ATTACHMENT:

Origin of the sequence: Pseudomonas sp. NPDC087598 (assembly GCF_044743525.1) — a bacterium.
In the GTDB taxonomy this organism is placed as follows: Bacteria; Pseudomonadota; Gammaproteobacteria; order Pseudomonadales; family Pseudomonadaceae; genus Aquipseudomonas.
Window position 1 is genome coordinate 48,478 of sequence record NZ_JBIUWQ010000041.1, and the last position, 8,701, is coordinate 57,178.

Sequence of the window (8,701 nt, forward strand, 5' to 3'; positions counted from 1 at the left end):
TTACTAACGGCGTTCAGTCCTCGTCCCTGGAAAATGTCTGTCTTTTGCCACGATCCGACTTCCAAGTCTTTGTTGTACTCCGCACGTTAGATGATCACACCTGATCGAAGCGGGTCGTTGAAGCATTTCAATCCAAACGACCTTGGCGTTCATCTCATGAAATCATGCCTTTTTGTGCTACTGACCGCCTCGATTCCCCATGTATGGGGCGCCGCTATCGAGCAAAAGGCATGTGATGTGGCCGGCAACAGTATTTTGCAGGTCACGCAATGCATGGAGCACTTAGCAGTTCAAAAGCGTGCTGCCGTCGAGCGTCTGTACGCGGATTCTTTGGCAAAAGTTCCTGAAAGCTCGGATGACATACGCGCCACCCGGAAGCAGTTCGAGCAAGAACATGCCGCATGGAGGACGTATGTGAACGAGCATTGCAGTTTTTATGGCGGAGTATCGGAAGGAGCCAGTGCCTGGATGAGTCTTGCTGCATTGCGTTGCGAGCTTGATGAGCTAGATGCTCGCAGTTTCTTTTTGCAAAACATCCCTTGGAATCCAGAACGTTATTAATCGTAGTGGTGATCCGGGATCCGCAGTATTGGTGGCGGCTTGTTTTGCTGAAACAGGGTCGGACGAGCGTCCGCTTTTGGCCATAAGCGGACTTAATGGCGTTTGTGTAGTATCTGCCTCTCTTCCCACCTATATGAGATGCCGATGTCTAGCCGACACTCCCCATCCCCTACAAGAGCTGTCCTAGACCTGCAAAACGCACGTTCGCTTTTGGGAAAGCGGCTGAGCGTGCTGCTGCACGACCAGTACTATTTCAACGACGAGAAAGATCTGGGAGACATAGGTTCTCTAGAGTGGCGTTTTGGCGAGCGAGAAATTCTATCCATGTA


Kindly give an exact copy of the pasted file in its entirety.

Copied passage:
Origin of the sequence: Pseudomonas sp. NPDC087598 (assembly GCF_044743525.1) — a bacterium.
In the GTDB taxonomy this organism is placed as follows: Bacteria; Pseudomonadota; Gammaproteobacteria; order Pseudomonadales; family Pseudomonadaceae; genus Aquipseudomonas.
Window position 1 is genome coordinate 48,478 of sequence record NZ_JBIUWQ010000041.1, and the last position, 8,701, is coordinate 57,178.

Sequence of the window (8,701 nt, forward strand, 5' to 3'; positions counted from 1 at the left end):
TTACTAACGGCGTTCAGTCCTCGTCCCTGGAAAATGTCTGTCTTTTGCCACGATCCGACTTCCAAGTCTTTGTTGTACTCCGCACGTTAGATGATCACACCTGATCGAAGCGGGTCGTTGAAGCATTTCAATCCAAACGACCTTGGCGTTCATCTCATGAAATCATGCCTTTTTGTGCTACTGACCGCCTCGATTCCCCATGTATGGGGCGCCGCTATCGAGCAAAAGGCATGTGATGTGGCCGGCAACAGTATTTTGCAGGTCACGCAATGCATGGAGCACTTAGCAGTTCAAAAGCGTGCTGCCGTCGAGCGTCTGTACGCGGATTCTTTGGCAAAAGTTCCTGAAAGCTCGGATGACATACGCGCCACCCGGAAGCAGTTCGAGCAAGAACATGCCGCATGGAGGACGTATGTGAACGAGCATTGCAGTTTTTATGGCGGAGTATCGGAAGGAGCCAGTGCCTGGATGAGTCTTGCTGCATTGCGTTGCGAGCTTGATGAGCTAGATGCTCGCAGTTTCTTTTTGCAAAACATCCCTTGGAATCCAGAACGTTATTAATCGTAGTGGTGATCCGGGATCCGCAGTATTGGTGGCGGCTTGTTTTGCTGAAACAGGGTCGGACGAGCGTCCGCTTTTGGCCATAAGCGGACTTAATGGCGTTTGTGTAGTATCTGCCTCTCTTCCCACCTATATGAGATGCCGATGTCTAGCCGACACTCCCCATCCCCTACAAGAGCTGTCCTAGACCTGCAAAACGCACGTTCGCTTTTGGGAAAGCGGCTGAGCGTGCTGCTGCACGACCAGTACTATTTCAACGACGAGAAAGATCTGGGAGACATAGGTTCTCTAGAGTGGCGTTTTGGCGAGCGAGAAATTCTATCCATGTA